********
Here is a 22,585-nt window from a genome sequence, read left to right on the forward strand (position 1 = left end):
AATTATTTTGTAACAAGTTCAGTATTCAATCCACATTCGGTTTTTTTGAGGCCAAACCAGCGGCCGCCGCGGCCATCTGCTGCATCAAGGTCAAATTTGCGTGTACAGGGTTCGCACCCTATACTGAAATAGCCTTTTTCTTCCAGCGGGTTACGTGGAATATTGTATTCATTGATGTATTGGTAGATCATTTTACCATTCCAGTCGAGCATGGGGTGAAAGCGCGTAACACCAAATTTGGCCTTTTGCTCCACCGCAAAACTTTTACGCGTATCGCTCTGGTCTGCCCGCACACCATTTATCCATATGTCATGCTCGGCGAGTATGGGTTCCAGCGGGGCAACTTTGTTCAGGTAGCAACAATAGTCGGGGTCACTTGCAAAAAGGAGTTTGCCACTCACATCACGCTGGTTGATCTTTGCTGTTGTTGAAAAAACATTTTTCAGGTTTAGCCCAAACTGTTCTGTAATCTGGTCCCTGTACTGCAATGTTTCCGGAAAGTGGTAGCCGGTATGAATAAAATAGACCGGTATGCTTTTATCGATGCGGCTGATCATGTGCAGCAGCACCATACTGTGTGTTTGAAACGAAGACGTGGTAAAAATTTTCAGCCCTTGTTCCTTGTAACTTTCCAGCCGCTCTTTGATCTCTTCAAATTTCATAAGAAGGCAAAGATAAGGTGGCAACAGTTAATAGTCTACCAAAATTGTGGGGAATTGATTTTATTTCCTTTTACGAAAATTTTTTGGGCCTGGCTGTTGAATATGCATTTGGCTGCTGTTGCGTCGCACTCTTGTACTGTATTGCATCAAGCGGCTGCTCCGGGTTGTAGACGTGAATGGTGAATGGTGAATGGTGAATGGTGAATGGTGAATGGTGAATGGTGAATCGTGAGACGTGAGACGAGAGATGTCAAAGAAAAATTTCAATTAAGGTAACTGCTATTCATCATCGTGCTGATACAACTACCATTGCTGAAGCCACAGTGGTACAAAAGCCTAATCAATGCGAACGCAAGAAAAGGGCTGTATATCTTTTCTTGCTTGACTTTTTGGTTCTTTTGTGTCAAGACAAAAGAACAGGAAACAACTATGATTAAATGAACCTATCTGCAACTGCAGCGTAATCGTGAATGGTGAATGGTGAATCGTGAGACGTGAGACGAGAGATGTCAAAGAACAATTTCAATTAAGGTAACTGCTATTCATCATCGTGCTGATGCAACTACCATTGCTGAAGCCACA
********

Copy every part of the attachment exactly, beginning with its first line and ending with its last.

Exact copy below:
Here is a 22,585-nt window from a genome sequence, read left to right on the forward strand (position 1 = left end):
AATTATTTTGTAACAAGTTCAGTATTCAATCCACATTCGGTTTTTTTGAGGCCAAACCAGCGGCCGCCGCGGCCATCTGCTGCATCAAGGTCAAATTTGCGTGTACAGGGTTCGCACCCTATACTGAAATAGCCTTTTTCTTCCAGCGGGTTACGTGGAATATTGTATTCATTGATGTATTGGTAGATCATTTTACCATTCCAGTCGAGCATGGGGTGAAAGCGCGTAACACCAAATTTGGCCTTTTGCTCCACCGCAAAACTTTTACGCGTATCGCTCTGGTCTGCCCGCACACCATTTATCCATATGTCATGCTCGGCGAGTATGGGTTCCAGCGGGGCAACTTTGTTCAGGTAGCAACAATAGTCGGGGTCACTTGCAAAAAGGAGTTTGCCACTCACATCACGCTGGTTGATCTTTGCTGTTGTTGAAAAAACATTTTTCAGGTTTAGCCCAAACTGTTCTGTAATCTGGTCCCTGTACTGCAATGTTTCCGGAAAGTGGTAGCCGGTATGAATAAAATAGACCGGTATGCTTTTATCGATGCGGCTGATCATGTGCAGCAGCACCATACTGTGTGTTTGAAACGAAGACGTGGTAAAAATTTTCAGCCCTTGTTCCTTGTAACTTTCCAGCCGCTCTTTGATCTCTTCAAATTTCATAAGAAGGCAAAGATAAGGTGGCAACAGTTAATAGTCTACCAAAATTGTGGGGAATTGATTTTATTTCCTTTTACGAAAATTTTTTGGGCCTGGCTGTTGAATATGCATTTGGCTGCTGTTGCGTCGCACTCTTGTACTGTATTGCATCAAGCGGCTGCTCCGGGTTGTAGACGTGAATGGTGAATGGTGAATGGTGAATGGTGAATGGTGAATGGTGAATGGTGAATCGTGAGACGTGAGACGAGAGATGTCAAAGAAAAATTTCAATTAAGGTAACTGCTATTCATCATCGTGCTGATACAACTACCATTGCTGAAGCCACAGTGGTACAAAAGCCTAATCAATGCGAACGCAAGAAAAGGGCTGTATATCTTTTCTTGCTTGACTTTTTGGTTCTTTTGTGTCAAGACAAAAGAACAGGAAACAACTATGATTAAATGAACCTATCTGCAACTGCAGCGTAATCGTGAATGGTGAATGGTGAATCGTGAGACGTGAGACGAGAGATGTCAAAGAACAATTTCAATTAAGGTAACTGCTATTCATCATCGTGCTGATGCAACTACCATTGCTGAAGCCACA